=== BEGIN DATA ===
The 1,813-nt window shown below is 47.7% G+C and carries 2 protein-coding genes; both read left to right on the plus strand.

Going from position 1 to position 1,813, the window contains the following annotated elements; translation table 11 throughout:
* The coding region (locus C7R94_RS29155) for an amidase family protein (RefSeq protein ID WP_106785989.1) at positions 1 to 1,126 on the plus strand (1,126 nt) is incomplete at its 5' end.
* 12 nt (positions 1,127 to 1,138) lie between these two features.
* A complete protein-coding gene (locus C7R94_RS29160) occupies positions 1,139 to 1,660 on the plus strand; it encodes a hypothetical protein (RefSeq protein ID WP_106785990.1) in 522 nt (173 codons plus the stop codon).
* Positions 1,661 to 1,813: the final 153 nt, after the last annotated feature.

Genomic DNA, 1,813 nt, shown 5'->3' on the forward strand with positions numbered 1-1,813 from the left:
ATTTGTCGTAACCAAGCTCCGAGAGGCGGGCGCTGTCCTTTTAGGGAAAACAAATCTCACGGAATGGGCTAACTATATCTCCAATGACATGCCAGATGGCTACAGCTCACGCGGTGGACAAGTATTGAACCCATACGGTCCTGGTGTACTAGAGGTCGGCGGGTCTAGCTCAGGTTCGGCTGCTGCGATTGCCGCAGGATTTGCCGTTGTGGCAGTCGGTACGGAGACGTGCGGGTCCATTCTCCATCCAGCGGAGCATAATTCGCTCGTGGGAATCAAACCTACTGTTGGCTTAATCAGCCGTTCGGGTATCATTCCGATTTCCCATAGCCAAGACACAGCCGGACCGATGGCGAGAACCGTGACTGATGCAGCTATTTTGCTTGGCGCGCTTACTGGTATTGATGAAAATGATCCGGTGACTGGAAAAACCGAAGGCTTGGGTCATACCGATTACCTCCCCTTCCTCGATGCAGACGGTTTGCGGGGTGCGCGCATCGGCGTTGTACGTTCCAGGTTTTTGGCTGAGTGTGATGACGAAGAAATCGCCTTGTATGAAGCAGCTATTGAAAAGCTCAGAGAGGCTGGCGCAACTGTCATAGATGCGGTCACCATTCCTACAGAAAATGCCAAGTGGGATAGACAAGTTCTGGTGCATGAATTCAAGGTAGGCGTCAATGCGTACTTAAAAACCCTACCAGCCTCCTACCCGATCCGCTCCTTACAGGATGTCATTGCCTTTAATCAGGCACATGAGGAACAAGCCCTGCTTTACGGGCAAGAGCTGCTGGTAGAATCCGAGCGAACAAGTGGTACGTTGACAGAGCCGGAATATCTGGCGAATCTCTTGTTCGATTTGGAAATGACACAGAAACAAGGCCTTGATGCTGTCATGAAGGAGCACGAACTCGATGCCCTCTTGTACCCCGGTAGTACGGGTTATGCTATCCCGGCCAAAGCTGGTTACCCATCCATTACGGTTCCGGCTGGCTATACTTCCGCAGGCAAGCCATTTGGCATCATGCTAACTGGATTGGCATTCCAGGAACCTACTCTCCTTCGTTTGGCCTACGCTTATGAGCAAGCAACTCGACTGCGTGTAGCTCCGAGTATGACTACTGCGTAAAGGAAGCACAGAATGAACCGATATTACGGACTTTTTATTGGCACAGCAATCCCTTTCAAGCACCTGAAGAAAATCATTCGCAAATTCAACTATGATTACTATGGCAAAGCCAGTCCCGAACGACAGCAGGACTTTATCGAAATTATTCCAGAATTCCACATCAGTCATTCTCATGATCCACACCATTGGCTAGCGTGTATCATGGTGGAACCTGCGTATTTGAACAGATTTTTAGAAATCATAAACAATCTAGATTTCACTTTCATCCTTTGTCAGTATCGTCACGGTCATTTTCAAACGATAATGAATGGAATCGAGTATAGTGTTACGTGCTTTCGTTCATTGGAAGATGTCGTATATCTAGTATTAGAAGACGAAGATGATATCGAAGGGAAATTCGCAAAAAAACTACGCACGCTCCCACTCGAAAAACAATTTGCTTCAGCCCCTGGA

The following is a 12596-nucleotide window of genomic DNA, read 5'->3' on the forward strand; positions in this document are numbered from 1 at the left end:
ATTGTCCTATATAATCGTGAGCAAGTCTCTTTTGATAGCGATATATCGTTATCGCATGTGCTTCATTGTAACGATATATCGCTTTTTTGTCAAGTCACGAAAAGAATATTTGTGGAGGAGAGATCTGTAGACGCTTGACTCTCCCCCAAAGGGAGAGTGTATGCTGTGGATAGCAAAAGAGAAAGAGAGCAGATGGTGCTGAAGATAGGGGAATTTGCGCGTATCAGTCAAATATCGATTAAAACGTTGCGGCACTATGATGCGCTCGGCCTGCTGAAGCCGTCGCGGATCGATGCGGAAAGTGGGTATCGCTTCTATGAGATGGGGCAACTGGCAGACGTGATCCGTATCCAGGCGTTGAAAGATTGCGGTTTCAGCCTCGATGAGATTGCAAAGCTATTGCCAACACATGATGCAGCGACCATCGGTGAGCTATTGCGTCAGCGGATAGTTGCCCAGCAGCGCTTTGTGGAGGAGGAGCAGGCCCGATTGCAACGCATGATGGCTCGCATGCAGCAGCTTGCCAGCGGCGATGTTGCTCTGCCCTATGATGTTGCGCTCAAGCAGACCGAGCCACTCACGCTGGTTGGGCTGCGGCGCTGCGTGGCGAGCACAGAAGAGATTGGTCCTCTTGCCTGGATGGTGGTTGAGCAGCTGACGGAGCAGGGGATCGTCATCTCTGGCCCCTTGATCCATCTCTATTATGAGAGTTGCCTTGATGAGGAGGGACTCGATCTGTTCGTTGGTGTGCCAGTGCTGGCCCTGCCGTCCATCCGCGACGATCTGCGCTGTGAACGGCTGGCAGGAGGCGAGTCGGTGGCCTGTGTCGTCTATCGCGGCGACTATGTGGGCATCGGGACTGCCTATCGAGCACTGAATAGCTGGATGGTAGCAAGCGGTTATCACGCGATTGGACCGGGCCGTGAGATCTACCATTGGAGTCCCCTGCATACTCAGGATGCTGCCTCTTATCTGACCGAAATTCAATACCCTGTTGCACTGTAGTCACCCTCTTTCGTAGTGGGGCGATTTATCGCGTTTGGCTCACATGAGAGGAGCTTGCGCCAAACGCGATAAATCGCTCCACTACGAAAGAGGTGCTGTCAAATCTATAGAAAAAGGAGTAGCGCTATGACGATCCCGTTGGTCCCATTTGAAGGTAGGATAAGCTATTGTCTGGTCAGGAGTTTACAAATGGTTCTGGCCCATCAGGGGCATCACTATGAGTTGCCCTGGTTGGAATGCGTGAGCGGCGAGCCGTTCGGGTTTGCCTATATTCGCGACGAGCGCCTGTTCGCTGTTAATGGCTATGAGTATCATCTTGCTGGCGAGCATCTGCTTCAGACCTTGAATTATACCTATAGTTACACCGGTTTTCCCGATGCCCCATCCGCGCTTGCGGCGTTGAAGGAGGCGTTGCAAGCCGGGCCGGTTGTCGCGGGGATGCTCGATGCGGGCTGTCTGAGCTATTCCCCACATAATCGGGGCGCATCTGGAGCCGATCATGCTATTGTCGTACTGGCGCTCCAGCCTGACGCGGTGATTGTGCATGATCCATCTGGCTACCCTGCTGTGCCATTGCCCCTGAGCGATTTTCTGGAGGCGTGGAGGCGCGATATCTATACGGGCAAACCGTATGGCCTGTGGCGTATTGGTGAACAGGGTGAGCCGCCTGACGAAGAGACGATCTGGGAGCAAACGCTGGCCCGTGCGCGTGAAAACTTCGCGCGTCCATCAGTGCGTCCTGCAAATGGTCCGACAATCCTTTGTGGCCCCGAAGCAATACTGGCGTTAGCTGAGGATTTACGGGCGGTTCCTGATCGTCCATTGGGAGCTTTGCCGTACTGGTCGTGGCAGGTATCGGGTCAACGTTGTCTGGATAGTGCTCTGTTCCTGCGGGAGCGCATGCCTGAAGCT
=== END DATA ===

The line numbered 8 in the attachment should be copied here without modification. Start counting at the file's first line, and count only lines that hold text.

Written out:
ATTTGTCGTAACCAAGCTCCGAGAGGCGGGCGCTGTCCTTTTAGGGAAAACAAATCTCACGGAATGGGCTAACTATATCTCCAATGACATGCCAGATGGCTACAGCTCACGCGGTGGACAAGTATTGAACCCATACGGTCCTGGTGTACTAGAGGTCGGCGGGTCTAGCTCAGGTTCGGCTGCTGCGATTGCCGCAGGATTTGCCGTTGTGGCAGTCGGTACGGAGACGTGCGGGTCCATTCTCCATCCAGCGGAGCATAATTCGCTCGTGGGAATCAAACCTACTGTTGGCTTAATCAGCCGTTCGGGTATCATTCCGATTTCCCATAGCCAAGACACAGCCGGACCGATGGCGAGAACCGTGACTGATGCAGCTATTTTGCTTGGCGCGCTTACTGGTATTGATGAAAATGATCCGGTGACTGGAAAAACCGAAGGCTTGGGTCATACCGATTACCTCCCCTTCCTCGATGCAGACGGTTTGCGGGGTGCGCGCATCGGCGTTGTACGTTCCAGGTTTTTGGCTGAGTGTGATGACGAAGAAATCGCCTTGTATGAAGCAGCTATTGAAAAGCTCAGAGAGGCTGGCGCAACTGTCATAGATGCGGTCACCATTCCTACAGAAAATGCCAAGTGGGATAGACAAGTTCTGGTGCATGAATTCAAGGTAGGCGTCAATGCGTACTTAAAAACCCTACCAGCCTCCTACCCGATCCGCTCCTTACAGGATGTCATTGCCTTTAATCAGGCACATGAGGAACAAGCCCTGCTTTACGGGCAAGAGCTGCTGGTAGAATCCGAGCGAACAAGTGGTACGTTGACAGAGCCGGAATATCTGGCGAATCTCTTGTTCGATTTGGAAATGACACAGAAACAAGGCCTTGATGCTGTCATGAAGGAGCACGAACTCGATGCCCTCTTGTACCCCGGTAGTACGGGTTATGCTATCCCGGCCAAAGCTGGTTACCCATCCATTACGGTTCCGGCTGGCTATACTTCCGCAGGCAAGCCATTTGGCATCATGCTAACTGGATTGGCATTCCAGGAACCTACTCTCCTTCGTTTGGCCTACGCTTATGAGCAAGCAACTCGACTGCGTGTAGCTCCGAGTATGACTACTGCGTAAAGGAAGCACAGAATGAACCGATATTACGGACTTTTTATTGGCACAGCAATCCCTTTCAAGCACCTGAAGAAAATCATTCGCAAATTCAACTATGATTACTATGGCAAAGCCAGTCCCGAACGACAGCAGGACTTTATCGAAATTATTCCAGAATTCCACATCAGTCATTCTCATGATCCACACCATTGGCTAGCGTGTATCATGGTGGAACCTGCGTATTTGAACAGATTTTTAGAAATCATAAACAATCTAGATTTCACTTTCATCCTTTGTCAGTATCGTCACGGTCATTTTCAAACGATAATGAATGGAATCGAGTATAGTGTTACGTGCTTTCGTTCATTGGAAGATGTCGTATATCTAGTATTAGAAGACGAAGATGATATCGAAGGGAAATTCGCAAAAAAACTACGCACGCTCCCACTCGAAAAACAATTTGCTTCAGCCCCTGGA